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Executives use attention deficit medication for better work performance


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In the city that never sleeps, executives are less and less confident that they can do it alone. As a result, São Paulo sees an increase in the use of drugs used for ADHD (attention deficit hyperactivity disorder) as supposed brain boosters.

These are medications such as Venvanse (lisdexamfetamine dimesylate) and Ritalin (methylphenidate hydrochloride), which act on the central nervous system and increase alertness by decreasing impulsivity and hyperactivity.

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The first time financial market executive Tiago (not his real name, by request), 36, took Venvanse was on the prescription of his psychiatrist. He was experiencing a love and professional crisis in the midst of the coronavirus pandemic, and as the anxiolytics he used reduced his performance, he took the drug to balance the scales.

“I looked like Batman. If I went out to run, I ran super fast. I was focused on the meeting, doing super well”, he says.

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With a frightening performance, Tiago gave up taking the drug continuously. However, he kept the medicine box close at hand, and used it when he needed to perform better at important meetings. “For me the effect is quite bizarre,” he points out.

The executive sees colleagues from Av. Brigadeiro Faria Lima, where he works in São Paulo, taking Venvanse for several reasons, from having a better performance at work, to being more resourceful when it comes to flirting at nightclubs.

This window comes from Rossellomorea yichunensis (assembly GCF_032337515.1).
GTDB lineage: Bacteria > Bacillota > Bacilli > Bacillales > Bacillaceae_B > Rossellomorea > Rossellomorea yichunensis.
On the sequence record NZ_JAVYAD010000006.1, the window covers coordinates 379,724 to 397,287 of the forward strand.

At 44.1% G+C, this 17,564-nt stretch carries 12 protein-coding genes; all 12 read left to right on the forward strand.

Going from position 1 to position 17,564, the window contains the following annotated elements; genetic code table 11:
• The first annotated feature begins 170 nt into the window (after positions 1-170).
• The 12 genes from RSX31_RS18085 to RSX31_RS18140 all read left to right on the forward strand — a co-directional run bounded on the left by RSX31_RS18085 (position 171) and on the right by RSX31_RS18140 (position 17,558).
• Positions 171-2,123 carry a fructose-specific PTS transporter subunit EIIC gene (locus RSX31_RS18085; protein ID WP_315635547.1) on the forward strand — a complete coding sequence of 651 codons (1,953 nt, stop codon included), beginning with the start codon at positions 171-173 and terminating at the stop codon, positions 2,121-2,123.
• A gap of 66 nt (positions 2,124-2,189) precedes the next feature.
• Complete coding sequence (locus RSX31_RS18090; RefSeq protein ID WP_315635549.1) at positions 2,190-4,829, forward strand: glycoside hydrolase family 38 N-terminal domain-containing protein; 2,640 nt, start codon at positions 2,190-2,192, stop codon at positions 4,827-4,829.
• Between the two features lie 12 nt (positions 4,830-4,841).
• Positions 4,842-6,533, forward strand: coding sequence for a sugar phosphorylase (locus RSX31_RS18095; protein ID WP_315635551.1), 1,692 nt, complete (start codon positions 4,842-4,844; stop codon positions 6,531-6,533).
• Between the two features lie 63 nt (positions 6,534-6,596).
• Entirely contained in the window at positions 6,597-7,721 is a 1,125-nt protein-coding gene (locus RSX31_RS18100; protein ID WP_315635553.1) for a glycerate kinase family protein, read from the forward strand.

“Then, [o remédio] increases a person’s performance not only at work, but socially”, he says.

Physicians and financial market sources consulted by Sheet said that the drug has been a fever among executives and employees of the city’s business world for some years. They seek better performance at work, with longer and hyper-focused working hours.

Meanwhile, on social media, people in royal treatment say the drugs are in short supply. In February of this year, the pharmaceutical Takeda issued a statement to reaffirm the proper use of Venvanse, indicated for the treatment of ADHD and binge eating disorder.

“Therefore, use for any purpose other than the indication approved in the country is considered off-label use, not being supported by relevant clinical studies that may show evidence of its efficacy and/or safety”, says the note.

In September, the Brazilian Attention Deficit Association published another statement issued by the pharmaceutical company in response to the institution’s questions about the lack of medication.

“This temporary shortage, which can cause a shortage of the drug, occurs as a result of increased demand and difficulties in import procedures for the product,” wrote Takeda.

At the other end, concurseiros, university students and university students exchange tips on social networks on how to buy and consume the so-called “smart drugs”.

“My friends from college and residence used it a lot. One even went five days without sleep and had a car accident. He used ritalin and fenproporex. I never used it because I was always afraid of the effects and of being really dependent on this high performance”, says the doctor and university professor Flávia (not her real name, on request), 37. She says that access is simple and easy.

“It used to be weight-loss drugs and amphetamines, but from what I talk to my students, Venvanse and Ritalin are really common”, he points out.